Other works on the concert will be “Whirr, Whirr, Whirr” by Ralph Hultgren and “Passacaglia (Homage on B-A-C-H)” by Ron Nelson.

Tse joined the UI faculty in the fall of 2002. As a Yamaha performing artist and Vandoren endorsed artist, Tse is an active international performer and clinician. He has given performances and master classes in many parts of Asia, Europe and the United States. Many composers have written pieces for him, including saxophone sonatas, saxophone concertos, solo and chamber works by David DeBoor Canfield, John Cheetham, and Leonard Mark Lewis.

Upon his 1996 Carnegie Hall debut, the New York Times heralded Tse as “a young virtuoso” and the Herald Times described his playing as “virtuosic brilliance” with a “beauteous, ever-so-smooth voice.”

Tse studied at Indiana University with the internationally acclaimed American artist and teacher Eugene Rousseau, who is a UI graduate. He has appeared as a soloist with the Hong Kong Sinfonietta, Hong Kong Wind Philharmonia, Indiana University Wind Ensemble, Baylor University Wind Ensemble, Emory University Wind Ensemble, Atlanta Youth Wind Symphony and Des Moines Symphony, among others. He has solo compact disc recordings on Crystal Records, RIAX Records, and Enharmonic Records.

More information about Tse is available on his web page, at http://www.kenneth-tse.com.

Camphouse has been director of bands at Radford (Va.) University since 1984. A native of Chicago, he was a serious composer in his teens, and the Colorado Philharmonic premiered his First Symphony when he only 17. He received his formal musical training at Northwestern University. His works for band have been performed in the United States and abroad, and have been recorded on the Albany, Citadel and Summit labels.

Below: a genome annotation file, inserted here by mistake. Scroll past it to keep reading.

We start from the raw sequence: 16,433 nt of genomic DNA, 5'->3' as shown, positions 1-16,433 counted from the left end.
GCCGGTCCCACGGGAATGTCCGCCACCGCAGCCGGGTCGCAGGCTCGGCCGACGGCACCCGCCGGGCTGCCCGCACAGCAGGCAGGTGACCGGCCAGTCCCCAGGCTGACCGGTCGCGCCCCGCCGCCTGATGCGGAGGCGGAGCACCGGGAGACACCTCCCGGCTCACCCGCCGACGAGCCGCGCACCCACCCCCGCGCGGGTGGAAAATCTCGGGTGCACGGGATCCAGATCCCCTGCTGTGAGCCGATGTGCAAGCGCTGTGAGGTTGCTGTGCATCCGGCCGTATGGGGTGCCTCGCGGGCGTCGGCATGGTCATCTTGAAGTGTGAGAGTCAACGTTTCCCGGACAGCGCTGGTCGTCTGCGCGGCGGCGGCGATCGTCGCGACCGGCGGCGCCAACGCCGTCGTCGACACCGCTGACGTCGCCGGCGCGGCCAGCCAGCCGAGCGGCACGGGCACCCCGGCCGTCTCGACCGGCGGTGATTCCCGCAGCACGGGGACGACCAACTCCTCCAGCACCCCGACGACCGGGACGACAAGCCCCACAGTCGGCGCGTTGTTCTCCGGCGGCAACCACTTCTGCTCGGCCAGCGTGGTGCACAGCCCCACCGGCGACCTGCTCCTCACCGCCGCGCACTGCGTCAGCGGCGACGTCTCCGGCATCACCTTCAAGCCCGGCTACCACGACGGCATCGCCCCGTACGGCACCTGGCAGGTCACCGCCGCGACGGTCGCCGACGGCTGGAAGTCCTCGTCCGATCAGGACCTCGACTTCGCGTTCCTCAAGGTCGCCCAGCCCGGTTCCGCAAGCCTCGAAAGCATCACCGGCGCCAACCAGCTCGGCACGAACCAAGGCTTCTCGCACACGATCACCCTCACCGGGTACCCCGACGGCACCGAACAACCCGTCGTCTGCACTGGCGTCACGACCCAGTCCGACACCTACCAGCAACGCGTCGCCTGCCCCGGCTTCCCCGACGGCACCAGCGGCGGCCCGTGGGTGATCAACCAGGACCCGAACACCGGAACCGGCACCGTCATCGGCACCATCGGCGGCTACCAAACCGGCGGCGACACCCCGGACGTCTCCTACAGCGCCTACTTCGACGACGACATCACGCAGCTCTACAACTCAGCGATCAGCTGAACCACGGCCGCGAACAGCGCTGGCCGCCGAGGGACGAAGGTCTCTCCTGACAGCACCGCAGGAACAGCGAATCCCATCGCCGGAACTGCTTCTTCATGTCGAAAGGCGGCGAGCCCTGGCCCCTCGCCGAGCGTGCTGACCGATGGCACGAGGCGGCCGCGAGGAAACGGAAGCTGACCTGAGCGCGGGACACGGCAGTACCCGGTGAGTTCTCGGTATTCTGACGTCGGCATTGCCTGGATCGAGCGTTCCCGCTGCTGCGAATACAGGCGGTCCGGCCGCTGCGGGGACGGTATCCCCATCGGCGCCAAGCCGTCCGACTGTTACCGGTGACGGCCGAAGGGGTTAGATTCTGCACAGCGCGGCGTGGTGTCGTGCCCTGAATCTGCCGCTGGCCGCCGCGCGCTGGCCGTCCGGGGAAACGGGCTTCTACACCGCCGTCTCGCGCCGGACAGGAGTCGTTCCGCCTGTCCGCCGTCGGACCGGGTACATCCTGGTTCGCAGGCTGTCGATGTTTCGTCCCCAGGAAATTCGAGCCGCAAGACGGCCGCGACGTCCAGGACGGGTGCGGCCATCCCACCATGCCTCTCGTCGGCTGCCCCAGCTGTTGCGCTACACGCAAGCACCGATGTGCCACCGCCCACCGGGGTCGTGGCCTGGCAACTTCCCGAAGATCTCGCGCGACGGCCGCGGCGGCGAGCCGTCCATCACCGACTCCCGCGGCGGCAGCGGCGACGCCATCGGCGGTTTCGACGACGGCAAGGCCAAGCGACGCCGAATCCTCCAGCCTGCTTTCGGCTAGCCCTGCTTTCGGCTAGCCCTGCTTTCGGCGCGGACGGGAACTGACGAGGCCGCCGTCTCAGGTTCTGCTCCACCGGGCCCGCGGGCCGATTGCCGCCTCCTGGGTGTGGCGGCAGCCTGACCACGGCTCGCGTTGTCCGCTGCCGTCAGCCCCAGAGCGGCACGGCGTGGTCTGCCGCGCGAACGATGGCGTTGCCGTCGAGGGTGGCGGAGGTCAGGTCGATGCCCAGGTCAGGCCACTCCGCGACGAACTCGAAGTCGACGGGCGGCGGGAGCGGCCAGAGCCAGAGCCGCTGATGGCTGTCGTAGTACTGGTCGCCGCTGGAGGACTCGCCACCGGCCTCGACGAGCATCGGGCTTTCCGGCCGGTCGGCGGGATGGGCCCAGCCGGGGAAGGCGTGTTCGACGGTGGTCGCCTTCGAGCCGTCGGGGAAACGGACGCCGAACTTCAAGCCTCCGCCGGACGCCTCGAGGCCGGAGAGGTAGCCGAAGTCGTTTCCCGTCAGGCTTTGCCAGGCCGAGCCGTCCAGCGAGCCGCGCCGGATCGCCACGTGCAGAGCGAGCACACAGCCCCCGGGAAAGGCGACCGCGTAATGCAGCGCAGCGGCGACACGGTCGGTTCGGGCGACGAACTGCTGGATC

Camphouse has served as guest conductor, lecturer and clinician in 38 states, Canada and Europe. He is an elected member of the American Bandmasters Association and serves as coordinator of the National Band Association Young Composer Mentor Project. He has received Radford University’s highest faculty honor, the Dedmon Award for Professorial Excellence, as well as the 2002 Outstanding Faculty Award of the State Council of Higher Education for Virginia, which recognizes faculty at the states colleges and universities for demonstrated excellence in teaching, research and public service.

Welch has been director of bands at the UI since 1980. In addition to conducting the Symphony Band and Chamber Wind Ensemble, Welch teaches courses in instrumental methods and conducting, and is coordinator of the Iowa Honor Band. He was recently named a Collegiate Fellow in the UI College of Liberal Arts in recognition of years of distinguished teaching, research and service to the college.

Prior to joining the UI faculty Welch was director of bands and coordinator of music education at Wright State University in Dayton, Ohio. He has bachelor’s and master’s degrees in music from Michigan State University and a doctorate in music education from the University of Illinois.

Welch is past president of the American Bandmasters Association, the Big 10 Band Directors Association and the Iowa Bandmasters Association. He is a frequent guest conductor, adjudicator and clinician with bands throughout the United States..

The School of Music is part of the Division of Performing Arts in the UI College of Liberal Arts and Sciences.

For information on UI arts events, visit http://www.uiowa.edu/artsiowa on the World Wide Web. You may visit the UI School of Music web site at http://www.uiowa.edu/~music/. To receive UI arts news by e-mail, contact <ur-acr@uiowa.edu>.